Open Access

Definition of compartment-based radical surgery in uterine cancer: radical hysterectomy in cervical cancer as ‘total mesometrial resection (TMMR)’ by M Höckel translated to robotic surgery (rTMMR)

  • Rainer Kimmig1Email author,
  • Pauline Wimberger1, 2,
  • Paul Buderath1,
  • Bahriye Aktas1,
  • Antonella Iannaccone1 and
  • Martin Heubner1
World Journal of Surgical Oncology201311:211

https://doi.org/10.1186/1477-7819-11-211

Received: 8 March 2013

Accepted: 7 August 2013

Published: 26 August 2013

Abstract

Background

Radical hysterectomy has been developed as a standard treatment in Stage I and II cervical cancers with and without adjuvant therapy. However, there have been several attempts to standardize the technique of radical hysterectomy required for different tumor extension with variable success. Total mesometrial resection as ontogenetic compartment-based oncologic surgery - developed by open surgery - can be standardized identically for all patients with locally defined tumors. It appears to be promising for patients in terms of radicalness as well as complication rates. Robotic surgery may additionally reduce morbidity compared to open surgery. We describe robotically assisted total mesometrial resection (rTMMR) step by step in cervical cancer and present feasibility data from 26 patients.

Methods

Patients (n = 26) with the diagnosis of cervical cancer were included. Patients were treated by robotic total mesometrial resection (rTMMR) and pelvic or pelvic/periaortic robotic therapeutic lymphadenectomy (rtLNE) for FIGO stage IA-IIB cervical cancer.

Results

No transition to open surgery was necessary. No intraoperative complications were noted. The postoperative complication rate was 23%. Within follow-up time (mean: 18 months) we noted one distant but no locoregional recurrence of cervical cancer. There were no deaths from cervical cancer during the observation period.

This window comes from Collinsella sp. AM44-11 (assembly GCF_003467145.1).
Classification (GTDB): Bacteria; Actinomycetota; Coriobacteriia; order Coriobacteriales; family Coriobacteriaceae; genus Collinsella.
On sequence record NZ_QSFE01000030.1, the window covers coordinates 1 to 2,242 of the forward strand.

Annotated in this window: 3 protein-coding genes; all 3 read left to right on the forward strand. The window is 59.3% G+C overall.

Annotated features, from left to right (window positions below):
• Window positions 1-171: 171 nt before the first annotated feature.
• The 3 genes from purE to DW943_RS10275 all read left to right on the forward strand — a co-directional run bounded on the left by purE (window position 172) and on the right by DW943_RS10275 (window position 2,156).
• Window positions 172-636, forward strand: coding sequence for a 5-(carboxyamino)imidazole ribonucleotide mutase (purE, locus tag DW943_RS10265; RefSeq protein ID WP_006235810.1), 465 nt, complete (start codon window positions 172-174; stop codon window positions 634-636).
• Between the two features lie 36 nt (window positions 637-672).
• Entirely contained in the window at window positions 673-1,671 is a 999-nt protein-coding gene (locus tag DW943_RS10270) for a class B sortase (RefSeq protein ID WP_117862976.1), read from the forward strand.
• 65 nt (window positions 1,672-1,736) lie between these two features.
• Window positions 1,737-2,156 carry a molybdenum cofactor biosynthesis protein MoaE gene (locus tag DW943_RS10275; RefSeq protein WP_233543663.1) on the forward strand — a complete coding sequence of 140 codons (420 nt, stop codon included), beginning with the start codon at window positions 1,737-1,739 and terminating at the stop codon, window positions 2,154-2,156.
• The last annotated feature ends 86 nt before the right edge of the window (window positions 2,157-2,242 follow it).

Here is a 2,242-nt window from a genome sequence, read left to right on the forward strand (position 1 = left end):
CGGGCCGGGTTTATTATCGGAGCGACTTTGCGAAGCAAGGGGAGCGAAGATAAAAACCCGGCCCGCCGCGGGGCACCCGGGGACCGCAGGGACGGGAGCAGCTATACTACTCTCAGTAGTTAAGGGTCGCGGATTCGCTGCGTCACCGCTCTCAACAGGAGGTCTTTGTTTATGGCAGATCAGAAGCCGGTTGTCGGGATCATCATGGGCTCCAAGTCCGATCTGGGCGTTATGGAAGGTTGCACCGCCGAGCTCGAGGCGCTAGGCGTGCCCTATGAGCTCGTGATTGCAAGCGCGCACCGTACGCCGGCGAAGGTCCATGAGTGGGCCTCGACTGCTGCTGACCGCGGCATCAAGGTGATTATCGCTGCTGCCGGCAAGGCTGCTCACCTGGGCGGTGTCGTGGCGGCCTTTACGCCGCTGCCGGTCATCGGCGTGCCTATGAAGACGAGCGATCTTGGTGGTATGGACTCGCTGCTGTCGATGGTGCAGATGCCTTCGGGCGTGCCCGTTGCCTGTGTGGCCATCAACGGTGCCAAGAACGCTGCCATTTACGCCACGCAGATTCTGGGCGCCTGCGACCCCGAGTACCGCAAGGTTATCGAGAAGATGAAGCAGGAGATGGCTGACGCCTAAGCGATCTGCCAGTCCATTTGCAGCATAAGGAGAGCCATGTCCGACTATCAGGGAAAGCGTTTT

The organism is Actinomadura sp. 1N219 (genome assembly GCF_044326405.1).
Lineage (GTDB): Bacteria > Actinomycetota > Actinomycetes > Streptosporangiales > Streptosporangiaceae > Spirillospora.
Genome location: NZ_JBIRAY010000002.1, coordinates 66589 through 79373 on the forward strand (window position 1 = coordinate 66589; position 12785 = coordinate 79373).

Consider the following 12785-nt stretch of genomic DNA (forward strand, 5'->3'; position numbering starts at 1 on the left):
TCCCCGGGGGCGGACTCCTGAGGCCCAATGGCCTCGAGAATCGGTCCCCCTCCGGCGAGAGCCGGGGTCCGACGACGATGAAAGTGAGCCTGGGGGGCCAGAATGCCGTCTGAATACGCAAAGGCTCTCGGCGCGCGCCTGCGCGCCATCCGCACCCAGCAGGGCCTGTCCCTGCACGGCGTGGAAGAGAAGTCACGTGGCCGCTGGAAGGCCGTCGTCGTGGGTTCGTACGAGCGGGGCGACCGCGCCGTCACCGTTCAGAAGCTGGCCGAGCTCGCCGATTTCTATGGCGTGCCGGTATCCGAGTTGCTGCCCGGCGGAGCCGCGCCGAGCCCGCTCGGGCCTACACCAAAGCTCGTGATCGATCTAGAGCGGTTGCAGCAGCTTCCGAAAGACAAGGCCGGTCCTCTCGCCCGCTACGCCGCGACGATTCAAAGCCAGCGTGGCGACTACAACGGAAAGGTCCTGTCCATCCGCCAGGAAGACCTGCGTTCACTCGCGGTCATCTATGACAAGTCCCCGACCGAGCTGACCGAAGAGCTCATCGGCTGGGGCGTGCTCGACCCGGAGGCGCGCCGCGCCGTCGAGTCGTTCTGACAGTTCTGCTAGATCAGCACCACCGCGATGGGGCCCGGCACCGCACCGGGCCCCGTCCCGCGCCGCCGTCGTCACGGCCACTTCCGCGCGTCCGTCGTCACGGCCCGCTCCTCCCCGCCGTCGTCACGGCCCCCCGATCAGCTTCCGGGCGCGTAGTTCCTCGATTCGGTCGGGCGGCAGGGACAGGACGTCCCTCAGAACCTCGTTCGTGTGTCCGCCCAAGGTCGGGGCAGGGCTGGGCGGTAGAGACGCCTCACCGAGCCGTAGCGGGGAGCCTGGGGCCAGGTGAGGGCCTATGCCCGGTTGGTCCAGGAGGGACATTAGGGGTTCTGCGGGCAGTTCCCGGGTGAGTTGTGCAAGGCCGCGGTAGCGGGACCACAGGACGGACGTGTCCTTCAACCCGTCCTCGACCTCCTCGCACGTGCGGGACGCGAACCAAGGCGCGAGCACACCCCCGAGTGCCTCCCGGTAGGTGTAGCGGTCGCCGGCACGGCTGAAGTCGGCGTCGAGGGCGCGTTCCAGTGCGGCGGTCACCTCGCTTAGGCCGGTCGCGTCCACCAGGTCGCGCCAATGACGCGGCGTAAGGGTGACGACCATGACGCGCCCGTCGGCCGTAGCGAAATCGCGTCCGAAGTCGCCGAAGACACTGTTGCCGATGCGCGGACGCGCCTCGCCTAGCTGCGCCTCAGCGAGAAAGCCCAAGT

Conclusions

We conclude that rTMMR and rtLNE is a feasible and safe technique for the treatment of compartment-defined cervical cancer.

Background

The ontogenetic compartment theory states that malignant tumor growth is confined to permissive compartments derived from a common primordium in embryonic development. Tumor permeation may be facilitated in the permissive ontogenetic compartment but suppressed at the compartment borders [1]. The existence of developmental compartments was shown first in Drosophila [2] and reviewed by Dahmann et al.[3]. A clinical implementation was described first for total mesorectal excision (TME) in the treatment of rectal cancer [4, 5]. Höckel and Fritsch investigated embryonic development of the female reproductive tract with respect to embryological different compartments [68] and were able to define three different primordial tissue complexes from cranial to caudal: the paramesonephric-mesonephric-Müllerian tubercle complex, >the deep urogenital sinus (UGS) vaginal plate complex and the superficial UGS-genital folds and tubercle process [1]. First evidence for the functionality of this theory concerning the paramesonephric-mesonephric-Müllerian tubercle complex in cervical cancer has been shown for cervical cancer with respect to local tumor control following total mesometrial resection (TMMR) without any adjuvant radiotherapy [9, 10] but also with respect to the pattern analysis of local tumor spread in advanced and recurrent disease [11]. It has to be questioned whether the confirmation of these findings could fundamentally change the classification of radical hysterectomy and the indication for adjuvant radiotherapy [12].

With respect to regional spread data and pelvic therapeutic lymphadenectomy (tLNE), they were also systematically analyzed and also assigned to ontogenetic lymphatic compartments, which may be classified as external iliac nodes, paravisceral nodes, common iliac nodes and presacral nodes [13].